My in-laws used to winter out west. Their goal was to get from Point A (eastern Wisconsin) to Point B (southern Arizona) at breakneck speed with not a wasted moment at sub-points between.

When my family vacationed, Dad chose every road less traveled, and stopped to read every historical marker. We were fortunate to get out of the county.

Some authors write like my in-laws travel.


They gallop the plot along, leaping from high point to high point, pounding deep-seated emotions and backstories into dust. They might squeeze in a pit stop at a motivation way-station or grab a snack of love interest, but these are primarily fuel to hurl on toward the next adrenaline rush till eventually—BOOM! The story slams directly into the climax. Ian Fleming, Zane Gray, Clive Cussler and the like have written books brimming with action. If you’ve read The Three Musketeers, Hondo or The Bourne Identity, you know the type. Want to impress your friends? Refer to these as ‘plot-driven’ books.

Then there are the novels in which the storyline is so incidental, the author sometimes loses track of it all together. Like my father who found much of interest right where he stood, these writers grab a spade and dig deeply into their characters’ psyches. No recess of a protagonist’s or antagonist’s brain is safe.


No emotion is taken for granted, no sidelong glance is without meaning and context, no childhood event has less than earth-shattering ramifications. For obvious reasons these novels are known as ‘character driven.’ The Great Gatsby, The Help, The Catcher in the Rye, even many of Shakespeare’s plays—you know WHO these stories are about more than WHAT happens.

Between the galloper and the digger we have a range of writers who craft various combinations of dashes, pauses, probes and stops. Jane Austen, Alexander McCall Smith, Charles Dickens, J.R.R. Tolkien all wrote memorable scenes. But their characters are three-dimensional complexities able to tuck the plot in their fully-formed arms and nourish it to intriguing fruition. To Kill a Mockingbird, The Once and Future King, Fahrenheit 451, the Harry Potter series, all have a strong storyline accompanied by strong personalities.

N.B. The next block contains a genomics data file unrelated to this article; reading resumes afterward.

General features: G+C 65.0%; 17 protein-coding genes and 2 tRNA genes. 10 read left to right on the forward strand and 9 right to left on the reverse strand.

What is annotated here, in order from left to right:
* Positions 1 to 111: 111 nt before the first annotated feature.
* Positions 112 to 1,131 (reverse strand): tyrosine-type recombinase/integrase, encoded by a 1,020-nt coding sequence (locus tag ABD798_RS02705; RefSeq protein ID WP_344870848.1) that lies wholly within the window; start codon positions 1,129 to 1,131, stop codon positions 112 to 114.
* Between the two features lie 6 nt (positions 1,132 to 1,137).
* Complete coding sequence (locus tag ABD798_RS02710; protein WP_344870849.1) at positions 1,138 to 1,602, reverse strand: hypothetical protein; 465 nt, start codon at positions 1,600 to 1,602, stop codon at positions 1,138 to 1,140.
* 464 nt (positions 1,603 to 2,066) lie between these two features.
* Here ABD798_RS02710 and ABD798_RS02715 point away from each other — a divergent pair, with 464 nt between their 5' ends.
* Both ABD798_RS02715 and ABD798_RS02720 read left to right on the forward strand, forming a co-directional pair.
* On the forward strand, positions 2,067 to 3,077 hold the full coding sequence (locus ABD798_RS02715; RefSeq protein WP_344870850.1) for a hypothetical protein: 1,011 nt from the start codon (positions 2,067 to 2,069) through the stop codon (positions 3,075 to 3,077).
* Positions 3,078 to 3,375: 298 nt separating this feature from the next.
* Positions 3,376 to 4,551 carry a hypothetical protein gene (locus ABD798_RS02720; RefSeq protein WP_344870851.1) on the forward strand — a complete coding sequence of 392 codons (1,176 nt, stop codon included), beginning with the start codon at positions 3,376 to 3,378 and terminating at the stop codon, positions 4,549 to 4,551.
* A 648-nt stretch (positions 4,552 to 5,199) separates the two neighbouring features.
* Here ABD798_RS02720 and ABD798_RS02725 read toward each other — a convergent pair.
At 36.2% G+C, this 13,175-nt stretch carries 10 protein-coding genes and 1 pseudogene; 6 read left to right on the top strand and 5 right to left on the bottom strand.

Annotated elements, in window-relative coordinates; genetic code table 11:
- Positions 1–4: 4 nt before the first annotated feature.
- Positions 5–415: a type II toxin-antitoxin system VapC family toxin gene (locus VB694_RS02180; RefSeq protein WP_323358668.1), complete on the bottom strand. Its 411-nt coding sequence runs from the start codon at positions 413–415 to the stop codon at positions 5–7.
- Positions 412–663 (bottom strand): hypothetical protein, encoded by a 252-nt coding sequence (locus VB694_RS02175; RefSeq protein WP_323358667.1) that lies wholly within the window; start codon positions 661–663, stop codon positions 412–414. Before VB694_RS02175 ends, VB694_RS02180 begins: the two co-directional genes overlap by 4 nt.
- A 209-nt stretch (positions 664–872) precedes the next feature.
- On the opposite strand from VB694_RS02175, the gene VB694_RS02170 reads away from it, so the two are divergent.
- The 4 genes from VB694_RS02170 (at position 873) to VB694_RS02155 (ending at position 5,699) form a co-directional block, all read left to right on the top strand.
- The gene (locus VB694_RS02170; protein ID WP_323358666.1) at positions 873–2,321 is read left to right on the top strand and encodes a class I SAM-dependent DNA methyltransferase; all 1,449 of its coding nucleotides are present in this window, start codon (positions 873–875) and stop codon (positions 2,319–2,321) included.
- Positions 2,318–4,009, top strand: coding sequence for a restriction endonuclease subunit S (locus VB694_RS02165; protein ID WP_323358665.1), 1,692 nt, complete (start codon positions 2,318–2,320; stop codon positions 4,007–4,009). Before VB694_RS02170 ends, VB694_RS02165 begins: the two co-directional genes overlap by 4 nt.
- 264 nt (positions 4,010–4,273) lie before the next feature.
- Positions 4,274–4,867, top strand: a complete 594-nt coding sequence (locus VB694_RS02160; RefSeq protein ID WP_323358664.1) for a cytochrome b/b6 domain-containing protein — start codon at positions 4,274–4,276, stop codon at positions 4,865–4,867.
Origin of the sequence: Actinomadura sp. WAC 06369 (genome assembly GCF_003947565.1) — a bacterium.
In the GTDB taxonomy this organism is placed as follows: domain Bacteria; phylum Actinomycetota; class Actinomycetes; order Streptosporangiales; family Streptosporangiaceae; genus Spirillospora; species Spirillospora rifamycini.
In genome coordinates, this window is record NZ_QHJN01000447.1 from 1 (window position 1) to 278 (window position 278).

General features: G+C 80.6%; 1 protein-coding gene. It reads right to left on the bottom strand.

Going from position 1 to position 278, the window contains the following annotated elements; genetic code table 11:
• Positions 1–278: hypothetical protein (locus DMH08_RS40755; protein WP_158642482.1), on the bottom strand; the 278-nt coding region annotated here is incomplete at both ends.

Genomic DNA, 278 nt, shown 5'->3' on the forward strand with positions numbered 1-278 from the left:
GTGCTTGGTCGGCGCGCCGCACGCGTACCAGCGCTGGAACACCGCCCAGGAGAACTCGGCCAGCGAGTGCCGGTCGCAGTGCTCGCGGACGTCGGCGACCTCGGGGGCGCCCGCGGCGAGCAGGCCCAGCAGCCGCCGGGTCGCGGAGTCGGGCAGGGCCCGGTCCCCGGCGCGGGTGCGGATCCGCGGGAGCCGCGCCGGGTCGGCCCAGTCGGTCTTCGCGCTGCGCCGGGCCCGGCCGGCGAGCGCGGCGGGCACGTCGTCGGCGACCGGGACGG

These mid-range novels are my favorite. It is the writers at the far ends of the spectrum who baffle and bother. Constant cliff-hangers with routinely strong-jawed heroes and/or stunning size-nothing heroines with the strength of ten Grinches plus two—after a few hundred brushes with death I find myself hoping that the next inescapable predicament will truly be inescapable.

Or take those authors (please) who dig so deeply into the hearts and minds and histories of their characters that they scrape bedrock but burrow further. After disgorging countless words, pages and chapters of secret emotions, hidden happenings, fruitless longings and repressed scars, the writer can’t persuade these characters to do anything. They just sit in the rubble of their exposed innards hoping the author will type ‘The End.’

It’s a wide world out there. We can read books that buckle us in and careen across mountain peaks and seven seas in 300 pages or less. The world is also deep, and some authors require that we get down on our haunches and appreciate the riches below the surface. A truly skilled and passionate writer can make folks like my father appreciate whirlwind tours, or help people like my in-laws linger at a previously-overlooked pitstop.
Bless these authors. They are in the business of bringing us places we never would have visited but for them.


Friday, February 5, my second book ‘Hounded’ (published by Prism Book Group) comes out in e-readers (Kindle and Nook are the two I’m familiar with. There are probably ten thousand more that I am unaware of. The world of technology just keeps rolling along without me.)

If you prefer real, hold-able books with covers and paper pages, ‘Hounded’ will be out in that form at some future date.

This is the first book in a series called ‘Love Is’ and based on I Corinthians 13:4-8.

This is the blurb from the back of the book. (The back-cover blurb is more excruciating to compose than everything between the covers.)

Elise Amberson’s husbands always die before she can get the marriage momentum going. At least this last one left her with lots of money. Now she can hang out with her dogs, avoid men, and try to keep off God’s radar.
But her dogs are behaving oddly, a pesky pastor can’t keep his hands off her soul, and God is backing her into a corner.
It’s all more than a rich, beautiful young woman should have to bear. But when someone begins targeting Elise, she’ll have to figure out why before she becomes the late Widow Amberson.

This is the cover. If you read the book—and I hope you do—you might say,

“Jeff the mongrel dog looks remarkably like a purebred Bernese Mountain Dog on this cover.”  He photographs well.

LoveIs_Hounded copy

Could you toss me that roll of ellipsis tape?

Writers have a host of tools at their disposal*